Keep Your Eyes on the Prize

Why are you investing? What do you want?

Someday....someday I'm going to buy a BIG sailboat.

Someday....someday I'm going to buy a BIG sailboat.

When I was 12 years old my Dad taught me a very important life lesson while he was teaching me how to mow the lawn. "Keep your eyes locked on where you want to end up and that's where you'll go." he said. And while he was teaching me how to make nice straight lines as I mowed the lawn the lesson translates to many other areas of life.

So where do you want to end up?

When I first started Course Pilot Financial I was really surprised by how many new clients would shrug their shoulders and say something like "I don't know, I haven't really thought much about retirement" during our first meeting. Retirement is a big deal! It's likely the single biggest financial goal category you have and yet my experience shows that many people are just meandering toward it with very little vision or passion about the life they will have during the 20 to 30 years they will live after work. 

Most people have a general idea of when they would like to retire (usually 65ish) but beyond that it gets cloudy real quick. Having a clear vision of what you want is incredibly important to your investment plan. How can we know if you are on the right track if we have no idea what you are aiming for?

Asking the right questions.

When do you want to retire is only the beginning. Let's explore that in a little more depth:

  • What type of lifestyle would you like to live in retirement?
  • Where would you like to live?
  • Are you planning to travel a lot? Where would you like to go?
  • Are you going to buy a sports car? How about a boat?
  • Will you be more active with your charitable endeavors?
  • What about the grandkids?

Can you see how the answers to questions like these might help us paint a better picture and construct a better plan?  

Develop your vision and focus

Every year I go to the Newport Boat Show with my family. I love boating and look forward to the day when our kids are old enough for sailing. So, even though I am not in the market for a boat yet, and won't be for another few years, I find going to the boat show helps me keep my dream at the top of my mind.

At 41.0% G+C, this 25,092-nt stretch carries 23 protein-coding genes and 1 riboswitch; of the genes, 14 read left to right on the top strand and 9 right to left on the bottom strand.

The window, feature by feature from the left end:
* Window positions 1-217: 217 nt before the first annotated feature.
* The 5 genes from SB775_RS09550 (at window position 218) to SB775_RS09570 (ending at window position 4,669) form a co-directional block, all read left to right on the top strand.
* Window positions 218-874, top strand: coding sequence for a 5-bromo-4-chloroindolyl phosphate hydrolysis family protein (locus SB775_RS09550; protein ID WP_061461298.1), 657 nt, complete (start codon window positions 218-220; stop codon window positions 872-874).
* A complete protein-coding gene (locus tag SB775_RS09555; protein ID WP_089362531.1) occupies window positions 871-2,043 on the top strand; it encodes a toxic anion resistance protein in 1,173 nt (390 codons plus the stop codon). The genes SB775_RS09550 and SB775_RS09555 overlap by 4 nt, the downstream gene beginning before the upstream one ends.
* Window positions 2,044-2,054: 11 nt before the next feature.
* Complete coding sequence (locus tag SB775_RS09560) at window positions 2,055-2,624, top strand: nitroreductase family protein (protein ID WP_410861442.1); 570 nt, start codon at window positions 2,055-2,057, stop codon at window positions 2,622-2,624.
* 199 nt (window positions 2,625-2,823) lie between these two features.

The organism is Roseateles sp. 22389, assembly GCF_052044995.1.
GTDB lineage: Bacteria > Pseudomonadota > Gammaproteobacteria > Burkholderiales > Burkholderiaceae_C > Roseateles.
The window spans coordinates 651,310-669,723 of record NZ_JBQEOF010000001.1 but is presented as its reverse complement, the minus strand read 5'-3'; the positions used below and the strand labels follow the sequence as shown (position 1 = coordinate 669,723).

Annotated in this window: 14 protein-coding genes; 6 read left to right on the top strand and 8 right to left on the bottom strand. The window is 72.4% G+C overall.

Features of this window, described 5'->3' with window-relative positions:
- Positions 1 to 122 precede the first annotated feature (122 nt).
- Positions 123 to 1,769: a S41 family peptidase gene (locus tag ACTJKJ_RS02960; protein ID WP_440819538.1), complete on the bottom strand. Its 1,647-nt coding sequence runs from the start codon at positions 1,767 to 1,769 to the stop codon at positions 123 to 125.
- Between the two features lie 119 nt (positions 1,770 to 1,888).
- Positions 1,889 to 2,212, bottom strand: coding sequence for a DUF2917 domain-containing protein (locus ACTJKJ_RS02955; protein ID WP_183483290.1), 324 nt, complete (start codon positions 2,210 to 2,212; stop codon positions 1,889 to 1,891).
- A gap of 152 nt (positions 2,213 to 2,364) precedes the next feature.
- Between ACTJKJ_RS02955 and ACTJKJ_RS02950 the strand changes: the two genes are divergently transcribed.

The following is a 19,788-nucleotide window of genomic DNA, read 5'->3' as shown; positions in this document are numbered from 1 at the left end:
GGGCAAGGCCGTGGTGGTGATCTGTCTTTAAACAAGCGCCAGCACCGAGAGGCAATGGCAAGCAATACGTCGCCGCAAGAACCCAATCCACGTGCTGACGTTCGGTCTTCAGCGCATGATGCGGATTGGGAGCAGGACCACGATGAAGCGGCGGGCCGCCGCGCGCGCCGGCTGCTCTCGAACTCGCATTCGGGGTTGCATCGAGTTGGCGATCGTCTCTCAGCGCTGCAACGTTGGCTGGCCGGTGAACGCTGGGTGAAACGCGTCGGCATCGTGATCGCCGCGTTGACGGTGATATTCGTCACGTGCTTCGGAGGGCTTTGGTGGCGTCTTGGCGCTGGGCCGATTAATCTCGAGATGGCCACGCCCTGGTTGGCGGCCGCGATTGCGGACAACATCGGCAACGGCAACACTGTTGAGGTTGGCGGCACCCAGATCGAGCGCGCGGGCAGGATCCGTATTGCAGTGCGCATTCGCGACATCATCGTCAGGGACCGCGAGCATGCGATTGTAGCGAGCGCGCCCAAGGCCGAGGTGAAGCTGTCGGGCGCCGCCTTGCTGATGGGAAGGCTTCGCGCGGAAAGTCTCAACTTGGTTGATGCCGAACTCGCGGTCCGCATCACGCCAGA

It's one thing to dream about "someday owning a boat" and another to go out and experience it. Doing so allows you to gain a deeper insight into why you want the things you want or experiences you want to have. You can research how much things cost, what options are available and put a plan together for achieving it.

Sure, our job as your advisory firm is to manage your assets and offer you relevant guidance but you play a big part too. It's your vision, your passion and your desire to experience life to the fullest that drives everything we do. That's not just marketing speak, that's a fundamental truth.

Stay on target.

Unlike mowing the lawn, life is not a straight line. As we have seen over the past decade markets can be extremely volatile. You yourself have most likely changed over the past 10 years as well. Can you think of things that interest you now that weren't even on your radar years ago?

Every review I have with a client starts the same way "Here is the likelihood that you will successfully achieve the goals stated in your plan. Are these still your most important goals?" There may be several quarters in a row where nothing changes but by keeping your goals front and center we can make sure we don't stray too far off target.

How do you stay on target? Have you developed techniques for making sure your plan reflects what you value most? 


Real Inflation vs Personal Inflation

Do you remember when a gallon of gas cost about a dollar?

What's the lowest price you remember paying for gas?

What's the lowest price you remember paying for gas?


Or when a family of four could go to a Red Sox game for less than hundred dollars? Ah! Those were the days.

Prices going up over time is a simple fact of life that we have all come to accept. We grow up hearing our grandparents regaling us with tales of their youth when a loaf of bread only cost a nickel. And of course I expect we will be wowing our grandkids in 2040 with stories of how cheap stuff was in the olden days too. 

When we find ourselves waxing nostalgically about the low prices of yesteryear we are thinking about real inflation. The most common statistic used to track real inflation is the Consumer Price Index (CPI) which tracks the price of a "representative basket of goods and services" over time. This is the number you hear on the news. It is also the number we use in our financial plans to ensure we adjust your future spending needs appropriately.

When the CPI goes up from one period to the next it is called inflation and when it goes down it is called deflation.

Why do prices go up?

Prices go up over time for a few reasons: 

  • The good or service becomes more scarce. If the supply dwindles but demand stays high prices go up. Oil is a great example of a scarce resource. 
  • Demand increases but supply doesn't. There are only so many seats at Fenway Park and more people want to buy tickets than there are seats available. Expect the Red Sox to keep raising prices.
  • The cost of providing the good or service becomes more expensive. Raw materials and labor are themselves scarce resources. Workers need to buy gas to drive to work and they want to take their kids to the Red Sox game on the weekend, both of those things are more expensive than they used to be. Cost of living increases in normal economic environments are fairly commonplace and almost always passed on to the consumer.